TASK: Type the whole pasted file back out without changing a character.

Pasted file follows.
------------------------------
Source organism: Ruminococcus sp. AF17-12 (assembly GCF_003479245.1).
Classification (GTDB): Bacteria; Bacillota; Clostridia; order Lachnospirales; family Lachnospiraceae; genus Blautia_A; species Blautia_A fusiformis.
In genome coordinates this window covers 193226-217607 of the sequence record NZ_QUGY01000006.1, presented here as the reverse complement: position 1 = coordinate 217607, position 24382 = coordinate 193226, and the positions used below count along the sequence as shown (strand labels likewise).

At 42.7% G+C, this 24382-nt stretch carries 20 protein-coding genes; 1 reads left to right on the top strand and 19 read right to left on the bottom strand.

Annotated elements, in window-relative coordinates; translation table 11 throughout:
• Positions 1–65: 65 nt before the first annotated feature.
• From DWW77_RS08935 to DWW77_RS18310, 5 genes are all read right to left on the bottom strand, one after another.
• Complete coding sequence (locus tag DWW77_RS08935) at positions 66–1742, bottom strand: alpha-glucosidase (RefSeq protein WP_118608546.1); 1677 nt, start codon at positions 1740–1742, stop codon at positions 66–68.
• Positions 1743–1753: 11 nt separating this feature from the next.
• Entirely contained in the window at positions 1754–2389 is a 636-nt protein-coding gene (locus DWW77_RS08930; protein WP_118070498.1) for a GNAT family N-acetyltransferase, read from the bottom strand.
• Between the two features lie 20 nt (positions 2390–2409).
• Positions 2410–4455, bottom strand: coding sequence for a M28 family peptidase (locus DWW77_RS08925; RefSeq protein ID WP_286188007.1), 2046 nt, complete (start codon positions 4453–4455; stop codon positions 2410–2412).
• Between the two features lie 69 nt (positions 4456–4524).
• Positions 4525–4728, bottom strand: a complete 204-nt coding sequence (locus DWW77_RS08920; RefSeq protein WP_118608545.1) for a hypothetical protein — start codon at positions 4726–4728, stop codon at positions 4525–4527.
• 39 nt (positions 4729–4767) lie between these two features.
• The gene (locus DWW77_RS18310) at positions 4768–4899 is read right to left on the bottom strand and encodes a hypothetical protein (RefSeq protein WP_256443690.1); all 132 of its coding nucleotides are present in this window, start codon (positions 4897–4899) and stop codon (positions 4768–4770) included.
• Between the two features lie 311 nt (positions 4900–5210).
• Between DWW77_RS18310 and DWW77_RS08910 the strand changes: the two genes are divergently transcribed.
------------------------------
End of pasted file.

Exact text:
Source organism: Ruminococcus sp. AF17-12 (assembly GCF_003479245.1).
Classification (GTDB): Bacteria; Bacillota; Clostridia; order Lachnospirales; family Lachnospiraceae; genus Blautia_A; species Blautia_A fusiformis.
In genome coordinates this window covers 193226-217607 of the sequence record NZ_QUGY01000006.1, presented here as the reverse complement: position 1 = coordinate 217607, position 24382 = coordinate 193226, and the positions used below count along the sequence as shown (strand labels likewise).

At 42.7% G+C, this 24382-nt stretch carries 20 protein-coding genes; 1 reads left to right on the top strand and 19 read right to left on the bottom strand.

Annotated elements, in window-relative coordinates; translation table 11 throughout:
• Positions 1–65: 65 nt before the first annotated feature.
• From DWW77_RS08935 to DWW77_RS18310, 5 genes are all read right to left on the bottom strand, one after another.
• Complete coding sequence (locus tag DWW77_RS08935) at positions 66–1742, bottom strand: alpha-glucosidase (RefSeq protein WP_118608546.1); 1677 nt, start codon at positions 1740–1742, stop codon at positions 66–68.
• Positions 1743–1753: 11 nt separating this feature from the next.
• Entirely contained in the window at positions 1754–2389 is a 636-nt protein-coding gene (locus DWW77_RS08930; protein WP_118070498.1) for a GNAT family N-acetyltransferase, read from the bottom strand.
• Between the two features lie 20 nt (positions 2390–2409).
• Positions 2410–4455, bottom strand: coding sequence for a M28 family peptidase (locus DWW77_RS08925; RefSeq protein ID WP_286188007.1), 2046 nt, complete (start codon positions 4453–4455; stop codon positions 2410–2412).
• Between the two features lie 69 nt (positions 4456–4524).
• Positions 4525–4728, bottom strand: a complete 204-nt coding sequence (locus DWW77_RS08920; RefSeq protein WP_118608545.1) for a hypothetical protein — start codon at positions 4726–4728, stop codon at positions 4525–4527.
• 39 nt (positions 4729–4767) lie between these two features.
• The gene (locus DWW77_RS18310) at positions 4768–4899 is read right to left on the bottom strand and encodes a hypothetical protein (RefSeq protein WP_256443690.1); all 132 of its coding nucleotides are present in this window, start codon (positions 4897–4899) and stop codon (positions 4768–4770) included.
• Between the two features lie 311 nt (positions 4900–5210).
• Between DWW77_RS18310 and DWW77_RS08910 the strand changes: the two genes are divergently transcribed.